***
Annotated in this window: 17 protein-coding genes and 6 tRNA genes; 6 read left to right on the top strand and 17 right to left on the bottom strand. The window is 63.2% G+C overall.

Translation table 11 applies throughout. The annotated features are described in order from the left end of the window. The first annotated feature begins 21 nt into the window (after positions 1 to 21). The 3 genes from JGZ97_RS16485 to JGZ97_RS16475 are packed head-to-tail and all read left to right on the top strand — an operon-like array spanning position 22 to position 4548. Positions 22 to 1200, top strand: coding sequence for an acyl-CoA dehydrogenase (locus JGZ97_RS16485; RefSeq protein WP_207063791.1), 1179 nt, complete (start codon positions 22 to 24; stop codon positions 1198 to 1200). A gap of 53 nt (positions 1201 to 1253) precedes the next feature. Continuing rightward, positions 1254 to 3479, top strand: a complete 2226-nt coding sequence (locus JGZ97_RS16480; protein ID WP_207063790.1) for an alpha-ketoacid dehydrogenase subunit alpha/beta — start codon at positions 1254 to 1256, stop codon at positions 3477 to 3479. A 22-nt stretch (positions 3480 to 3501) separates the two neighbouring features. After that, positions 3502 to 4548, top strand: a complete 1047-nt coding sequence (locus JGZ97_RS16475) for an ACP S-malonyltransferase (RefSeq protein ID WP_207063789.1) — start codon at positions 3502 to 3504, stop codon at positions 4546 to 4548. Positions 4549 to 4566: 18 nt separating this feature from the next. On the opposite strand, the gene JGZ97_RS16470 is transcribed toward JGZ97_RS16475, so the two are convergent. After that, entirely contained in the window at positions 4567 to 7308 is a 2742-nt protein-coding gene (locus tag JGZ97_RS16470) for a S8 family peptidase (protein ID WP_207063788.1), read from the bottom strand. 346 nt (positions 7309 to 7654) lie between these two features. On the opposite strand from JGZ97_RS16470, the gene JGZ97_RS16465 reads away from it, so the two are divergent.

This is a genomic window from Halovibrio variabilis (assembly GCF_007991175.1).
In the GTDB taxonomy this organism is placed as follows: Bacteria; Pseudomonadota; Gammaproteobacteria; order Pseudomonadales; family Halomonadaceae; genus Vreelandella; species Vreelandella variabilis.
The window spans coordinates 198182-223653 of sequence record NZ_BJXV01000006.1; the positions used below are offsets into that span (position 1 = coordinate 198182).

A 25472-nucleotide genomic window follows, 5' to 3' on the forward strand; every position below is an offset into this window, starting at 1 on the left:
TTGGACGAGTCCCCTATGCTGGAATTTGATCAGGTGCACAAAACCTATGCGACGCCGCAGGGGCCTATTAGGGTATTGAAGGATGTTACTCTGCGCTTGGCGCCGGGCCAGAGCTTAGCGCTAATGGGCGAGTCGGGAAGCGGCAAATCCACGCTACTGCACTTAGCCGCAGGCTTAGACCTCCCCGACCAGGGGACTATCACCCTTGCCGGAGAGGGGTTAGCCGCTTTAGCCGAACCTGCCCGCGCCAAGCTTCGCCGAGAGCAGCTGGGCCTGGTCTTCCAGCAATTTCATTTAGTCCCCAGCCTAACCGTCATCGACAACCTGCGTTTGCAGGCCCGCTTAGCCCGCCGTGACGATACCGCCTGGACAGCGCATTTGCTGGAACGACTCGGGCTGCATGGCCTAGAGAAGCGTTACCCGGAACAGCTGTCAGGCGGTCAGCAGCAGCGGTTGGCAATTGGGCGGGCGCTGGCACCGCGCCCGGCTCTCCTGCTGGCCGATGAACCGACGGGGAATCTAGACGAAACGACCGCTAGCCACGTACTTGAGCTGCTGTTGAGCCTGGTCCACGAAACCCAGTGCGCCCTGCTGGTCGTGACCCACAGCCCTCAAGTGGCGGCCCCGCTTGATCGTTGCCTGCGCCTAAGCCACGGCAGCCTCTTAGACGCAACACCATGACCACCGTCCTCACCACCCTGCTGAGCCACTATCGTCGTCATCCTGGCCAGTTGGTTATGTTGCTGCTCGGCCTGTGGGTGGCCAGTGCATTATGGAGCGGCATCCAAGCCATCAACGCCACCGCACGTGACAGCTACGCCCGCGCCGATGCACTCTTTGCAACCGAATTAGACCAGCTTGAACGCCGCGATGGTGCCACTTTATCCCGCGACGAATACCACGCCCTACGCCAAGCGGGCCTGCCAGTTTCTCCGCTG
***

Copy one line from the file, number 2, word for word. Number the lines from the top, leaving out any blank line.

Translation table 11 applies throughout. The annotated features are described in order from the left end of the window. The first annotated feature begins 21 nt into the window (after positions 1 to 21). The 3 genes from JGZ97_RS16485 to JGZ97_RS16475 are packed head-to-tail and all read left to right on the top strand — an operon-like array spanning position 22 to position 4548. Positions 22 to 1200, top strand: coding sequence for an acyl-CoA dehydrogenase (locus JGZ97_RS16485; RefSeq protein WP_207063791.1), 1179 nt, complete (start codon positions 22 to 24; stop codon positions 1198 to 1200). A gap of 53 nt (positions 1201 to 1253) precedes the next feature. Continuing rightward, positions 1254 to 3479, top strand: a complete 2226-nt coding sequence (locus JGZ97_RS16480; protein ID WP_207063790.1) for an alpha-ketoacid dehydrogenase subunit alpha/beta — start codon at positions 1254 to 1256, stop codon at positions 3477 to 3479. A 22-nt stretch (positions 3480 to 3501) separates the two neighbouring features. After that, positions 3502 to 4548, top strand: a complete 1047-nt coding sequence (locus JGZ97_RS16475) for an ACP S-malonyltransferase (RefSeq protein ID WP_207063789.1) — start codon at positions 3502 to 3504, stop codon at positions 4546 to 4548. Positions 4549 to 4566: 18 nt separating this feature from the next. On the opposite strand, the gene JGZ97_RS16470 is transcribed toward JGZ97_RS16475, so the two are convergent. After that, entirely contained in the window at positions 4567 to 7308 is a 2742-nt protein-coding gene (locus tag JGZ97_RS16470) for a S8 family peptidase (protein ID WP_207063788.1), read from the bottom strand. 346 nt (positions 7309 to 7654) lie between these two features. On the opposite strand from JGZ97_RS16470, the gene JGZ97_RS16465 reads away from it, so the two are divergent.